The Definition of Keeping a Household Ledger
Keeping a household ledger means writing down all of the money you spend every month or pay period. Its basically a spending log. The spending log should include the following information:
- Category or type of expense
- Person or company you paid
- Amount you paid
How Keeping a Household Ledger Helps Save money
One main reason people spend too much money is they don't pay attention to what they're buying and how much it costs.
That 7-11 hot dog was only a few bucks, and hey, you needed a new pair of shoes, right? The “buy one, get one half-off deal” seemed too good to pass up, so now you have two new pairs. Remember the $9.99 Starz add-on to your Prime account you bought so you could watch that show you were interested in? No, you didn't remember. You planned on canceling it four months ago, but it never happened. You forgot.
Have you ever looked at your bank account a week after payday and noticed that almost all of your money was spent? Where did it go?
Keeping a household ledger eliminates the lack of awareness in how your money is spent. In fact, it makes you hyper-attuned to where its going because you invest quality time in tracking it every week.
This is not wasted time. It is time well-spent.
A household ledger keeps you informed. No more surprises – you will know how every penny is spent.
Materials and tools
To get started keeping a household ledger, you don't need anything fancy. A notebook, the back of an envelope, a spreadsheet, a bullet journal, or a pre-made fillable PDF worksheet will all work.
For a fillable PDF worksheet that you can type and then print, or print and fill out with a pen, download my free file:
Please note: If you decide to fill in the PDF on your computer, you will not be able to save it unless you have the full version of Adobe Acrobat. Adobe Reader will allow you to fill it out, but not save it. However, you can print it blank and use it, or fill it out on your computer and then print it before closing the file.
Steps to Keeping a Household Ledger
Decide whether you want to track your spending by pay day, or by month. Both options have pros and cons.
I like tracking expenses by pay day, because I also like planning how I'm going to spend every paycheck before it is deposited into my account. That way, I already know how much I need to spend, and how much of it I can save.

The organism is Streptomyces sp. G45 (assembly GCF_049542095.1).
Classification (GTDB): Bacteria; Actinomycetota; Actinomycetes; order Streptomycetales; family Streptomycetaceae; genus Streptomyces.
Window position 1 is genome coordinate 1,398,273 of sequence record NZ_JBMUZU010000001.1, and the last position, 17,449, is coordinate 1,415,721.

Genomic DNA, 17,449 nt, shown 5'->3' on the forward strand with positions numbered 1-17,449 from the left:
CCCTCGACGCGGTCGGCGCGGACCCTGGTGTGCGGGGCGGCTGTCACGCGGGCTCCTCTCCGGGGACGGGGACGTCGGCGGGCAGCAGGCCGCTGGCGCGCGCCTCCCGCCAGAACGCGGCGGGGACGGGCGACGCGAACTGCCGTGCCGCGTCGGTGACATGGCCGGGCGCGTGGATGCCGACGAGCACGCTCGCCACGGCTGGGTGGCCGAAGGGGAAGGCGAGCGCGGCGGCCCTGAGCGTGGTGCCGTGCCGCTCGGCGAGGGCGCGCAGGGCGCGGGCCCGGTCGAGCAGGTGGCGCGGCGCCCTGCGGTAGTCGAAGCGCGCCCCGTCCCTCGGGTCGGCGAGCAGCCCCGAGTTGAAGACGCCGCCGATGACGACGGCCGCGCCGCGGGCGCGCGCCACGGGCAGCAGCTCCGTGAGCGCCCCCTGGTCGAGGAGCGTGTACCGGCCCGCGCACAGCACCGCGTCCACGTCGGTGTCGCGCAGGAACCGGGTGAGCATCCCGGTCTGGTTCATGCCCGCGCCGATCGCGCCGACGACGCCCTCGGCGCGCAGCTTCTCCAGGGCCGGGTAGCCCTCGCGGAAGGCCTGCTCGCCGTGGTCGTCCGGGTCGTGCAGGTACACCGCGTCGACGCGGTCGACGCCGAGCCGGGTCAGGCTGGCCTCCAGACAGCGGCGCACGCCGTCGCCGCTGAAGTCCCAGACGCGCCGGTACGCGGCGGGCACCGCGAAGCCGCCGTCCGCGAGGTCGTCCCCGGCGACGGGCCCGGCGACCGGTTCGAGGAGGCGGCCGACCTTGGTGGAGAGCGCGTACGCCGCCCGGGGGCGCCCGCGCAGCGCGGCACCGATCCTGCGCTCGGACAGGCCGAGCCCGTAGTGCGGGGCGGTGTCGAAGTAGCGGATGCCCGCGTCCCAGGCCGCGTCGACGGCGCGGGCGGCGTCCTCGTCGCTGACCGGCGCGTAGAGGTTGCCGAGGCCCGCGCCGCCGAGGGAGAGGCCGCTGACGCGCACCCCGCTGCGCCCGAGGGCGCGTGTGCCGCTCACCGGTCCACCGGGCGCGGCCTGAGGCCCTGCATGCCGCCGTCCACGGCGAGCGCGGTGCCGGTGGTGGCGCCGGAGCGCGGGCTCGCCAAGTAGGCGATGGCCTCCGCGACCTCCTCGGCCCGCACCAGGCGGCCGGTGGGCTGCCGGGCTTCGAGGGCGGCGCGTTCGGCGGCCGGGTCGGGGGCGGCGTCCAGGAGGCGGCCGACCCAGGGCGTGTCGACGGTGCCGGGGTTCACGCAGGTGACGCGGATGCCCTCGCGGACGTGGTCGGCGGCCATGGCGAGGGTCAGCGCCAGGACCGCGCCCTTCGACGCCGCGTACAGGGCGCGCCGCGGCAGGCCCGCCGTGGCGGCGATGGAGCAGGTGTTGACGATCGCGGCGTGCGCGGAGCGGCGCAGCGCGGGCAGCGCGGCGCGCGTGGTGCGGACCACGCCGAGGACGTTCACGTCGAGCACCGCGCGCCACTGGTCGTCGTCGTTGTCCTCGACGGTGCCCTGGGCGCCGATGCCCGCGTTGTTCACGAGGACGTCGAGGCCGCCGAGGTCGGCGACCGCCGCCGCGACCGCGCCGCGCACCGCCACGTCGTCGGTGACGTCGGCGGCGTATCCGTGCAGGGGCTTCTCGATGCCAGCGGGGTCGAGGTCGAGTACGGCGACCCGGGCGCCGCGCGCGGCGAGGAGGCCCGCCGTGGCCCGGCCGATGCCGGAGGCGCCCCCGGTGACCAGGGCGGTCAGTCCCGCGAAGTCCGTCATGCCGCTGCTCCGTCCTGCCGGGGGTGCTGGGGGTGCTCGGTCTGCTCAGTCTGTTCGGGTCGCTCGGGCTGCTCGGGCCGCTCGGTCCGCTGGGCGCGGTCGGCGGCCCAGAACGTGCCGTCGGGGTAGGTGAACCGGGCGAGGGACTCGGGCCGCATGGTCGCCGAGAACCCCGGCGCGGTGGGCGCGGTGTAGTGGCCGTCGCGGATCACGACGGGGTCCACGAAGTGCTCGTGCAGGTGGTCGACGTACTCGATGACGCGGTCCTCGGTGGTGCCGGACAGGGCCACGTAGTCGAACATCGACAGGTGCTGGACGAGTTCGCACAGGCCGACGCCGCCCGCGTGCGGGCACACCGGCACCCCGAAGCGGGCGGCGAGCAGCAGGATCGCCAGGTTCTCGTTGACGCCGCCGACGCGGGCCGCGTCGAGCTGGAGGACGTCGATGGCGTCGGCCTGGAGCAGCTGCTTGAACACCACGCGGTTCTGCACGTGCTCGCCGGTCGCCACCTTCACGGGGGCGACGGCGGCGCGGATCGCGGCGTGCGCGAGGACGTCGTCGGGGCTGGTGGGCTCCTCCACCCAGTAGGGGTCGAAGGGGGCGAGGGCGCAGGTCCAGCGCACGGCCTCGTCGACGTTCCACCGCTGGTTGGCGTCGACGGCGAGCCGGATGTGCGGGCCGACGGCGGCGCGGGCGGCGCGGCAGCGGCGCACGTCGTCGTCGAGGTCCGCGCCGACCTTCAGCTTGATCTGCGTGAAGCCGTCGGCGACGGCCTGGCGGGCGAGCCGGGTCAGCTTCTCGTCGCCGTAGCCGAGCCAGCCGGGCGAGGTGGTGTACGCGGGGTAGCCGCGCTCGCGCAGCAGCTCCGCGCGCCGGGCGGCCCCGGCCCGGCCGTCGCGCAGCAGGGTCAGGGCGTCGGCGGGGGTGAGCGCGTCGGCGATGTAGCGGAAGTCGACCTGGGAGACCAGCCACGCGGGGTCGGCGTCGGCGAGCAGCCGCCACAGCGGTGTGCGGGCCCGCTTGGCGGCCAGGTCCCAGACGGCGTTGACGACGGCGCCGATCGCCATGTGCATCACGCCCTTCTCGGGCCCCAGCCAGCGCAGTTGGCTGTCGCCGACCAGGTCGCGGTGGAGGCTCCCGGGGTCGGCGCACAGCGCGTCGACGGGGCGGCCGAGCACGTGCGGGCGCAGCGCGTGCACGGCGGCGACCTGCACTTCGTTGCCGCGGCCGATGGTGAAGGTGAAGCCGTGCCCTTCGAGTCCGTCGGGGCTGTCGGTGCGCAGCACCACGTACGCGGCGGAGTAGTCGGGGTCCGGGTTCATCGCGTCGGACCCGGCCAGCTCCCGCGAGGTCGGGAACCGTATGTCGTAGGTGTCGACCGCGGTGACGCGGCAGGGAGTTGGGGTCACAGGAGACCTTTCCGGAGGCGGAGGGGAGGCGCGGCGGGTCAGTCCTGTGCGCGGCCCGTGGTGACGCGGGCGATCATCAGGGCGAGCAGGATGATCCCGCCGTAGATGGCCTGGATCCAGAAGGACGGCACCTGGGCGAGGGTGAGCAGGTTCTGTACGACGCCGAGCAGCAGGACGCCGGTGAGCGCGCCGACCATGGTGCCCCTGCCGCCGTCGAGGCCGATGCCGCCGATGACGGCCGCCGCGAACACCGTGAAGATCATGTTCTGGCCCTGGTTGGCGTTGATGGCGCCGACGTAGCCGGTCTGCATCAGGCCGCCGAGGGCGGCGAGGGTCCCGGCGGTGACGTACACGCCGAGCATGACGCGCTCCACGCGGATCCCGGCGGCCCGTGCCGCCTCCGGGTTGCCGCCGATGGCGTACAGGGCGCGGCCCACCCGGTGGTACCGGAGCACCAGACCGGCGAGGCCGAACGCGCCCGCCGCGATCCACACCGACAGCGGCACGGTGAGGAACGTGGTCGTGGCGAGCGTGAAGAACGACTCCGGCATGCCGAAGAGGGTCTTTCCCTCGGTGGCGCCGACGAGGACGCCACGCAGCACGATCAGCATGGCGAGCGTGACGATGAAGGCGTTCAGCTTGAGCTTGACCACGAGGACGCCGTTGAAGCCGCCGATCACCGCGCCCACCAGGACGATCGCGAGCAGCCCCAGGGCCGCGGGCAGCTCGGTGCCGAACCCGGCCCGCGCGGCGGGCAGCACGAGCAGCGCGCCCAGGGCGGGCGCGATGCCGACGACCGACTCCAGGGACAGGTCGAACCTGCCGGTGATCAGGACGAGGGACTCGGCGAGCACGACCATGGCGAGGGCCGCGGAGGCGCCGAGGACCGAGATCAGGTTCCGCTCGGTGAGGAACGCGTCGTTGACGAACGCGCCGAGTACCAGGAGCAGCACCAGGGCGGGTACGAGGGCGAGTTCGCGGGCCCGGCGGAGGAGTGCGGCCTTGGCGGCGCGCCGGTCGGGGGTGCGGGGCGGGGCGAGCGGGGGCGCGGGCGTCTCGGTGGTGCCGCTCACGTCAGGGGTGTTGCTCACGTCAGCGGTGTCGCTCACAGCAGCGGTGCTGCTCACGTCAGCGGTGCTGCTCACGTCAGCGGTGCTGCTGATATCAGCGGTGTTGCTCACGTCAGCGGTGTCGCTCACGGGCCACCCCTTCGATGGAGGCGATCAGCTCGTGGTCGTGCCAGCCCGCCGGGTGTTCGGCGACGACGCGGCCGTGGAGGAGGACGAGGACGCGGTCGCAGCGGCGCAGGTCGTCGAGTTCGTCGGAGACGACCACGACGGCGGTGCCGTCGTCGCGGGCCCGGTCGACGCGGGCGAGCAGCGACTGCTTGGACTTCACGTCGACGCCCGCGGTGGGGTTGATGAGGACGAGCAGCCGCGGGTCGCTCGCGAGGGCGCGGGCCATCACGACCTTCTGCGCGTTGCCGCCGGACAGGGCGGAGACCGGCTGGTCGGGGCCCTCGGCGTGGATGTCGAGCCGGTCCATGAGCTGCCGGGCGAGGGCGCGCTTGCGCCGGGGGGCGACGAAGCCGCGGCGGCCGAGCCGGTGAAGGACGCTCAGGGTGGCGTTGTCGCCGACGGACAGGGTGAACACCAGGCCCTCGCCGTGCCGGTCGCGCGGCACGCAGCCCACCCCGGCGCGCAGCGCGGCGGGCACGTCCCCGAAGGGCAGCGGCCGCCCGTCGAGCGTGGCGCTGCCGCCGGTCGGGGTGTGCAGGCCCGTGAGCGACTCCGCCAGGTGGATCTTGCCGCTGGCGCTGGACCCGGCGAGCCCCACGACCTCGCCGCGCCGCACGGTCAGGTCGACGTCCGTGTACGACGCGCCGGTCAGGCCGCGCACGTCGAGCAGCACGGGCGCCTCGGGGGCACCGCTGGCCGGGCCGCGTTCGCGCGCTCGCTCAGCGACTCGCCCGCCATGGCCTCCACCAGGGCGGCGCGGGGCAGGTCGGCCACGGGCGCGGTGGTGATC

However, tracking by payday makes it harder to compare spending from one pay day to the next because sometimes you will not pay the same bills every payday.
Tracking monthly eliminates the problem of comparing spending from one period to the next, but it makes it more difficult to plan because many of us are paid on a bi-weekly basis, or once every two weeks. That means twice every year you will receive three paychecks instead of two, and you will be able to skip paying a bill every now and then. When that happens, its important to have a plan to save that money instead of spending it.
Whether you decide to keep your household ledger by payday or month, enter the details on your ledger every time you buy something or pay a bill. You will do this daily or weekly.
Waiting until you reach the end of the period to record your spending is not a good idea because you won't be aware of how you're doing until the end.
Assign each transaction a category to make summarizing spending easy. Compare prior period totals to the current period to show if you are spending more or less over time. Fewer categories make summarizing more simple.
Here are the categories I like to use:
- Bills – these are payments you make every month to pay for your house or apartment, utilities, cable and phone, childcare, car payment, and all other monthly payments except for credit cards.
- Household needs – this category includes all the normal stuff you need to live. Groceries, supplies, repairs & maintenance, fuel, and any other necessities to survive in this crazy world.
- Discretionary – include any things you bought that you didn't really need. Beer, wine and liquor, entertainment, eating out, vacation, gifts for yourself and others, luxury items, and other non-essential spending.
- Credit Card Payments – use this category to add up all the credit card payments you made. This bucket will be zero eventually, when all of your credit card debt is paid off. Yay!
- Savings – any transfers to savings or investment accounts.
- Other – you may want to have a bucket for recording business expenses if you are self-employed, starting a new company, or launching an online business. This category is not included on the free worksheet, but could be added manually, if needed.
Flag any purchases you want to reduce or eliminate in the future. Flags are a great way to manage your spending and make quick improvements.
Simply flag it, and then at the end of the period, go through each of your flags and write a quick phrase or sentence explaining how you will reduce or eliminate a similar purchase next period.
The final step is to plan for the next period.
Decide three things:
- How much you want to spend in each category.
- How much credit card debt you want to pay down.
- The amount you want to save next period.
Then identify ways you can spend less money. Choose one to three ways to target the next month or pay period.
How is Keeping a Household Ledger Magic?
Keeping a household ledger is a key way to improve your spending habits. It works by improving your awareness, and by focusing on present and near-future spending decisions.
For the best results when keeping a household ledger, do the following:
- Assign categories to your purchases for easy comparison of spending to prior periods
- Flag purchases to reduce or eliminate next time
Try keeping a household ledger for a few months. You will magically grow an awareness of your financial habits. You will magically begin to manage your own spending like a pro.
It really is magic.